"One system that has been pursued with obvious success is the melting pot of the federal U.S. government - an example of a state creating, in the course of time, a new, larger tribe with the most open financial markets in the world. When American financial markets were closed to some groups, such as African Americans, symptoms of the aggressive "tribalism" that was common in eighteenth and nineteenth-century Europe surfaced there too. Militant organizations, whose goal was to rebuild the strength of the marginalized groups soon emerged.

But at the same time, events such as the civil rights movement were also helping to restore trust between the many "tribes" living under the U.S. federal umbrella. These new institutions were successful in transforming governments into a source of capital for these groups when private capital markets stayed closed. The debate today in the U.S. asks whether capital markets have now been opened sufficiently to members of these groups, and thus whether governments should no longer single them out for preferential treatment. In broad terms, then, the history of racial unrest in the U.S. over the past few decades can also be seen from the viewpoints advanced in this chapter and in chapter one. By looking at societies from the perspective of the "five sources of capital," one can predict the maze of complex conflicts that entangle societies when capital markets are closed and mistrust rises."

Reuven Brenner, a Jewish immigrant now living in Canada had arrived at an insight regarding something very significant about the dynamics of the racial divide in America and the evolution of the methodology utilized by Blacks to obtain access to financial capital. I asked him about that and pg. 148 of The Force of Finance in Part II of an interview published at in September of 2002:

Cedric Muhammad: …In these two paragraphs [on pg. 148 of Force of Finance] you made what some people have informed you is one of the most lucid articulations of what was at the root of the civil rights movement and what happened when Blacks more fully integrated into the U.S. economy. What exactly is it that you think enables insight when your "five sources of capital" model is transposed over the racial problem in America?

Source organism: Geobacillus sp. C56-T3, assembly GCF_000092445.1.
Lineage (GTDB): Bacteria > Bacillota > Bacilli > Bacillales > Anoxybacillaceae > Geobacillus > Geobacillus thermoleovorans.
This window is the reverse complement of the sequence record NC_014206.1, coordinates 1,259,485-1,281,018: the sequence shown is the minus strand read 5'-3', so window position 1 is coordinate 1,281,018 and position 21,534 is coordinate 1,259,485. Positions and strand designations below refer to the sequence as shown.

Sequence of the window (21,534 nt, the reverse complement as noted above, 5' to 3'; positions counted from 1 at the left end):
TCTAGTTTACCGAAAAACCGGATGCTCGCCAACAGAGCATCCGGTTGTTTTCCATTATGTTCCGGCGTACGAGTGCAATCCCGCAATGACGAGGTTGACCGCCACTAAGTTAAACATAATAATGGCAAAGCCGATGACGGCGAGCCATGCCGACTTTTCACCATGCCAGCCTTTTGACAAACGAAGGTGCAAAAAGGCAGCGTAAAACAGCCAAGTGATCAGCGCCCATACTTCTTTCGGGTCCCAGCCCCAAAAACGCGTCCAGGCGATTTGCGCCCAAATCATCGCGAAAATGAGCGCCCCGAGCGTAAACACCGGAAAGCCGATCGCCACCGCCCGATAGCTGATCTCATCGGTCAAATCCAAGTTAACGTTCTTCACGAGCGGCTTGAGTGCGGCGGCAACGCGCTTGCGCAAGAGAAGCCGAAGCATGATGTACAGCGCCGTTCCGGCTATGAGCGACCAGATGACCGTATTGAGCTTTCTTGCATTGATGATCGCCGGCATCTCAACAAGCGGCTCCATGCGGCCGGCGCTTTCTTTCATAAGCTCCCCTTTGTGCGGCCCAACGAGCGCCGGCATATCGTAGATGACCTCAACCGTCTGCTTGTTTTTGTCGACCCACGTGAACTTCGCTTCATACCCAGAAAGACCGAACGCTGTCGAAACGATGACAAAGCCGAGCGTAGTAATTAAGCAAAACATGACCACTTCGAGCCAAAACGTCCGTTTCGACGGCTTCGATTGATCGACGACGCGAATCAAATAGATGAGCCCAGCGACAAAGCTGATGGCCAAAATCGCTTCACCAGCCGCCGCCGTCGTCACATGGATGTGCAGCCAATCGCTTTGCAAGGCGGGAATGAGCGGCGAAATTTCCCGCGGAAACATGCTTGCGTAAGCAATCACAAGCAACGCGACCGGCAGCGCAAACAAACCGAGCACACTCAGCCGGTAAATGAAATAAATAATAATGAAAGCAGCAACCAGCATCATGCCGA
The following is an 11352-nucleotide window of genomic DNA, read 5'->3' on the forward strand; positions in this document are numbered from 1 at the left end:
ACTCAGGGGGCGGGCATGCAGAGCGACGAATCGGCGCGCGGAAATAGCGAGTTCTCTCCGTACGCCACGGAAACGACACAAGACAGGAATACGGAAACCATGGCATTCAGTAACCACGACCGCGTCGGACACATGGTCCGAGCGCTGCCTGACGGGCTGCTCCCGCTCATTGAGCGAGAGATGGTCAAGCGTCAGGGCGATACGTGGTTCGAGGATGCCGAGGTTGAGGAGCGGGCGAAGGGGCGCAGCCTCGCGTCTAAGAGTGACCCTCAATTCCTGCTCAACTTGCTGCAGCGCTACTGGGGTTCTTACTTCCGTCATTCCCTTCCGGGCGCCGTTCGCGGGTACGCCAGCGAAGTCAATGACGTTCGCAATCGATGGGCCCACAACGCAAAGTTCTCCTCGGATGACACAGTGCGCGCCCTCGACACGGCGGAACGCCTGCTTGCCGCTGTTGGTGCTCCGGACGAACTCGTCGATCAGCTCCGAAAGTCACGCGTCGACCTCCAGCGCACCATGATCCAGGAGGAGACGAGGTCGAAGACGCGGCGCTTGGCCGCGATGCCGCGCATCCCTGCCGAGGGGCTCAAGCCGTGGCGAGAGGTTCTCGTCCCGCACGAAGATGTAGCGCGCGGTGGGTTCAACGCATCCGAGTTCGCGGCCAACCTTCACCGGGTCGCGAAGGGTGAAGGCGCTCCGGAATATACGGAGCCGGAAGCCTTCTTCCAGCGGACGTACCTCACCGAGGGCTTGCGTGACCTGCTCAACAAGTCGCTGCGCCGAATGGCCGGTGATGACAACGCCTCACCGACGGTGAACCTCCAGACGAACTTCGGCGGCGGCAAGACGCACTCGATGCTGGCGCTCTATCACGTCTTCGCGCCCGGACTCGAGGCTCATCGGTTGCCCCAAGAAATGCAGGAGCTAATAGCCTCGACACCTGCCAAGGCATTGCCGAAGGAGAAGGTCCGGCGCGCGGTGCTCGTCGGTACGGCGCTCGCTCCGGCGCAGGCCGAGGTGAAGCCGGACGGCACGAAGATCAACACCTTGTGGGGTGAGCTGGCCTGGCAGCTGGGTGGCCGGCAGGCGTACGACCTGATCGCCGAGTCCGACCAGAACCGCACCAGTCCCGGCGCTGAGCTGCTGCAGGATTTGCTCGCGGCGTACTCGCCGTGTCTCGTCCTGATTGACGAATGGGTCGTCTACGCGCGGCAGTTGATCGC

Reuven Brenner:...What did it mean that Blacks were discriminated against? If we go back to those five sources of capital - that people have [1] access to financial markets, [2] retained earnings, and [3] some type of natural resource. If you don't have those three then you turn to [4] government and [5] crime. Well, if you look at the Black experience from this angle, you see they were completely dispossessed of whatever they had not only in financial capital but even in the sense of social and family capital. That is what destroyed them. They did not have natural resources because they were dispossessed and they didn't have any access to financial markets. So to me it was not a surprise that in part, they turned to crime because that is what gives them access to capital and secondly, when they could, they turned to government. Now, the moment you are completely discriminated against in financial markets, which is the most important, it reflects in crime and violence. The United States in a way is unique in the sense that yes, it allowed groups to emerge to try and solve this problem internally. So on one hand you had the civil rights movement who really tried in various ways to open up the financial markets and also the government to give these denied opportunities. So when you see these events through this angle you can see the course of development over the last 30 years. And now I think the big debate in the Black community is really over the following: whether or not, at this stage, and to what extent the Black community should continue to rely on the government as a source of capital, or, should it have moved much faster now, to the private sources of capital which are much more flexible, and which provide much more opportunities - this is today where I think the Black community is.

On June 16, 2005 I sent Reuven Brenner an e-mail and an Associated Press (AP) article, "New York Exec Likely Next to Chair NAACP", regarding the rumors that the NAACP might be selecting a business man to lead it. I entitled the e-mail, "Pg. 148 of Force of Finance Unfolding?"

I wanted Reuven’s interpretation of the article and whether or not he felt the NAACP’s possible decision was in any way indicative, or a sign of Black Americans moving away from a primarily political mobilization around government as the primary source of capital. I did so, particularly in light of a quote in the article attributed to David Bositis of the Joint Center for Political and Economic Studies, who supposed of the NAACP:

"Maybe they are going to put more emphasis on, say, promoting black business and entrepreneurship, getting access to capital," Bositis said. "This is big among younger, educated black people and also a lot of black churches."